Birds in our garden

Opportunistic gulls wheel above a seal devouring an Atlantic Salmon right in front of Abel’s Cabin this week. The seal had acquired the fish from a graball net set off the point opposite the cottage. The fisherman came home empty handed. Seals are regular visitors to the Channel, attracted by the salmon fish farms.

Bruny Island is without doubt one of the country’s best bird watching places.

In the area around the cottage (I live 1km away) I have recorded all 12 Tasmanian endemic birds, the ones that exist nowhere else in the world.

I have however not photographed them all to the extent that I am prepared to include them below. Some are very small and elusive and beyond the capabilities of my limited lens collection.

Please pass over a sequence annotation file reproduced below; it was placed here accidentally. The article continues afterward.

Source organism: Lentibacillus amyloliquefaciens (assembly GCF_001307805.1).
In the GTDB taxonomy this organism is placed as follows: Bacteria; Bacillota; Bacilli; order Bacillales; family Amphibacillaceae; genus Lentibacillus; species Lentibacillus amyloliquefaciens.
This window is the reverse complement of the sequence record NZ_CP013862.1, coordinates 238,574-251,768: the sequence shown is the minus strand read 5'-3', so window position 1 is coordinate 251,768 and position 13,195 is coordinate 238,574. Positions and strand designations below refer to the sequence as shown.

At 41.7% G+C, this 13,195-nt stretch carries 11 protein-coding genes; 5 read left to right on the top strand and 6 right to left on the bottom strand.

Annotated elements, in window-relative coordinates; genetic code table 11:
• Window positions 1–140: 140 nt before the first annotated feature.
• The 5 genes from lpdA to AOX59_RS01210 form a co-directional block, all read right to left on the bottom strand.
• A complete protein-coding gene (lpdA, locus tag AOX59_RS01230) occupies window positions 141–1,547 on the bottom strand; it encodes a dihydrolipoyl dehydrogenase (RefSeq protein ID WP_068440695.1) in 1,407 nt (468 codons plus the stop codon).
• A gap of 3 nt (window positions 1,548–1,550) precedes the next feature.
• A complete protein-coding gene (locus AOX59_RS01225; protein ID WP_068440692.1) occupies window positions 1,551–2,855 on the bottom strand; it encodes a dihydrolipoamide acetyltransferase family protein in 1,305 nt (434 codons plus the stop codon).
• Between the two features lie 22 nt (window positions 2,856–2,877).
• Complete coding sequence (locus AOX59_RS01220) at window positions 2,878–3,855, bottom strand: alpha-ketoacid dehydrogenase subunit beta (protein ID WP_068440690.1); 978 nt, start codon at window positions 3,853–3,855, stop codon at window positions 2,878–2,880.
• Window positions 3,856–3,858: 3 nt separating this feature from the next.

In summer we are visited by the endangered Swift parrots who, along with the Dusky Wood Swallows visit Bruny to breed. There are only 2000 Swifties left and their numbers are dwindling quickly for a variety of reasons including habitat destruction caused by forestry.

Almost daily sea eagles soar along the water’s edge, currently three of them that I suspect are a breeding pair, and last year’s offspring. I have seen them swoop on fish in the shallow waters in front of Abel’s Cabin and occasionally alight on one of the big trees to wait their opportunities.

Most of the images below were made within 1km of Abel’s Cabin, and while some of the birds are seasonal, you can’t help but be visited by some during your stay.

If you click the first image you will be rewarded with a bigger slideshow and words.

All images © Kim Murray